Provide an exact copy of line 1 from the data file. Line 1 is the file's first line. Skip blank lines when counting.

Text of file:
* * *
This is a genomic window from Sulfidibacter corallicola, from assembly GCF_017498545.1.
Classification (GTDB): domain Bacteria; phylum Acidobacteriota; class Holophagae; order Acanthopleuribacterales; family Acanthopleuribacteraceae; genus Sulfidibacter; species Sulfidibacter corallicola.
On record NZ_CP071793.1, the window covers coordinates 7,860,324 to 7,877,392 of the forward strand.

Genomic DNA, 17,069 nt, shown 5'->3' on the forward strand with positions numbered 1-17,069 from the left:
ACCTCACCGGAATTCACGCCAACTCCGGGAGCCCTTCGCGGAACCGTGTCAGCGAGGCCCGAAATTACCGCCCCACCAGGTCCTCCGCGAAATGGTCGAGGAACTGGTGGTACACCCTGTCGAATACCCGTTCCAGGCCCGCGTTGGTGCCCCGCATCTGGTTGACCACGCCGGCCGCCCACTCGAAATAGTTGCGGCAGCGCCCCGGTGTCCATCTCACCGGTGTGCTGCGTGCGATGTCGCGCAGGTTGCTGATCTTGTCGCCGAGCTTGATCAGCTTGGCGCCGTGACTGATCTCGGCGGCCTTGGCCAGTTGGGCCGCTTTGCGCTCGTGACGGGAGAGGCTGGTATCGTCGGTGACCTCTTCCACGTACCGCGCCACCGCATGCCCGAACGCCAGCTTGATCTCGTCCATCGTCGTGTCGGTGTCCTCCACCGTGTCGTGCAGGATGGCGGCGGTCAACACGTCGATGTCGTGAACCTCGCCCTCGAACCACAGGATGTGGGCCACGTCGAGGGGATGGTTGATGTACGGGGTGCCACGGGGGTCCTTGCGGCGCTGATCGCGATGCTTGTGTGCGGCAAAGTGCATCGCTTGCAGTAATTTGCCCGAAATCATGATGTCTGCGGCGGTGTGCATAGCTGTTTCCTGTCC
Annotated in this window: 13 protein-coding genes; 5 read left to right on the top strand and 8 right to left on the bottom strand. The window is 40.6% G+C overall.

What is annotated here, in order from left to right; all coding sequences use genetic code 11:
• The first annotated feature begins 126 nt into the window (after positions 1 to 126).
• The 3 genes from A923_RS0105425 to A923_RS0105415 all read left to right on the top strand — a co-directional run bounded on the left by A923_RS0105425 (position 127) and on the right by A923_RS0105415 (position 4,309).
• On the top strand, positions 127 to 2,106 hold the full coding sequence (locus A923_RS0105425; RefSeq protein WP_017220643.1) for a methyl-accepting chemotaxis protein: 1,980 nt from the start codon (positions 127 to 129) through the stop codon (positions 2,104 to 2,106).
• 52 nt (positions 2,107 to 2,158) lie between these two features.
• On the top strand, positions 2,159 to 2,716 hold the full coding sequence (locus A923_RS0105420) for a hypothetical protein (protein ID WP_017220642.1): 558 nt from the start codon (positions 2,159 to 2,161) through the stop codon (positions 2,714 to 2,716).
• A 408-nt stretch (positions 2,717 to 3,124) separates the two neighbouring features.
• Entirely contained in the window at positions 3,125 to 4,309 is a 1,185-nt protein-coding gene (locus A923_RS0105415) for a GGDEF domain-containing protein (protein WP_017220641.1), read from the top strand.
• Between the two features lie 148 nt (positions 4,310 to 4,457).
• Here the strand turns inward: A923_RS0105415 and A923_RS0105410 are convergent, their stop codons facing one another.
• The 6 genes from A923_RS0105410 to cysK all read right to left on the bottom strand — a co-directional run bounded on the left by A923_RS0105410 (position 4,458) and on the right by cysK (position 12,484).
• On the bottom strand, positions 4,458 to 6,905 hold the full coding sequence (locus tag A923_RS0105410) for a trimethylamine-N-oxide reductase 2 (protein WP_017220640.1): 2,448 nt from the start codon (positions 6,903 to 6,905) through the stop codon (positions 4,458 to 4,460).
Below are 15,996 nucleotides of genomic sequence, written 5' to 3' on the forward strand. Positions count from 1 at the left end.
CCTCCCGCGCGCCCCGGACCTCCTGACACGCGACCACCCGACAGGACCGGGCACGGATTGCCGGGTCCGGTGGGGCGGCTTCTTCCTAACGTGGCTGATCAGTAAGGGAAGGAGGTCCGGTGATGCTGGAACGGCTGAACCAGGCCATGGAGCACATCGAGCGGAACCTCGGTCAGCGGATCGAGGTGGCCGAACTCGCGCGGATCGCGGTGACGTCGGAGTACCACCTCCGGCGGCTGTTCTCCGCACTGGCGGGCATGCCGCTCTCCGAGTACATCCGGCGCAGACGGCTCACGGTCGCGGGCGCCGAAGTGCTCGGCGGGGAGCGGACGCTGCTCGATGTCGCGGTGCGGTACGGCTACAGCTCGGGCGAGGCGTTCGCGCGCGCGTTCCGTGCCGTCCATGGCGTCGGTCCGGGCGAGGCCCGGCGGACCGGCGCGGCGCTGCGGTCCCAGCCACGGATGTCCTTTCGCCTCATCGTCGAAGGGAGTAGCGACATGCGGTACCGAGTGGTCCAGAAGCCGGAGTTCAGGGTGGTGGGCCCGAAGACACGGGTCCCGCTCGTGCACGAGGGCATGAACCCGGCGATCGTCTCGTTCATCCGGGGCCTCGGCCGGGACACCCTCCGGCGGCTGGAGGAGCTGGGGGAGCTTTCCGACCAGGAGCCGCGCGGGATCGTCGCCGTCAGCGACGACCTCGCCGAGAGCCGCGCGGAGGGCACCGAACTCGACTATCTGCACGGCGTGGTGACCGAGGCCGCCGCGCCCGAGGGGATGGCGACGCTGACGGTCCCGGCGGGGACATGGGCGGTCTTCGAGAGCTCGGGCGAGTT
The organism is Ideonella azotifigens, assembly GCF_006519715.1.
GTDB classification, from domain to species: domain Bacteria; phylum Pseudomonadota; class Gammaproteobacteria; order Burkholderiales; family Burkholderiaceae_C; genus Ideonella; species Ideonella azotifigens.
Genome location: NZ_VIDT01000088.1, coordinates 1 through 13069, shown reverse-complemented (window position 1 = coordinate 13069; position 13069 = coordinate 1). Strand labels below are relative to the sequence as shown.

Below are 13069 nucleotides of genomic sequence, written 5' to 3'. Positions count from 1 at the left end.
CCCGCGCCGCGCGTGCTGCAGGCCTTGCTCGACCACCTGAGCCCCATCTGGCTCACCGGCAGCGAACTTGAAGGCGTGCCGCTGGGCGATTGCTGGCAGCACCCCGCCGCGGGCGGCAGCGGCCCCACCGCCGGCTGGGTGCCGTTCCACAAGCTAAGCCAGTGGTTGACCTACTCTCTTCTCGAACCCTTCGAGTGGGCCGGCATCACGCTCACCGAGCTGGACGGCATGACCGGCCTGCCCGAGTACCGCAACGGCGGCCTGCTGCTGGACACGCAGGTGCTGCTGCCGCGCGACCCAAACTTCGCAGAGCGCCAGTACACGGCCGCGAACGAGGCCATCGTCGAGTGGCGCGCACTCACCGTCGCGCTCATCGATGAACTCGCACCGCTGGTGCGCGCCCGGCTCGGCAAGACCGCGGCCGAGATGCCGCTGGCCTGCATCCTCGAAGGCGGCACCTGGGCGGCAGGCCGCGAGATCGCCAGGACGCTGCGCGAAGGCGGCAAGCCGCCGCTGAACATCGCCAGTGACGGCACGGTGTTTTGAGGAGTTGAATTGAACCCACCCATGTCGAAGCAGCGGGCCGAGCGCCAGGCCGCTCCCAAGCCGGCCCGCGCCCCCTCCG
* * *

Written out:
This is a genomic window from Sulfidibacter corallicola, from assembly GCF_017498545.1.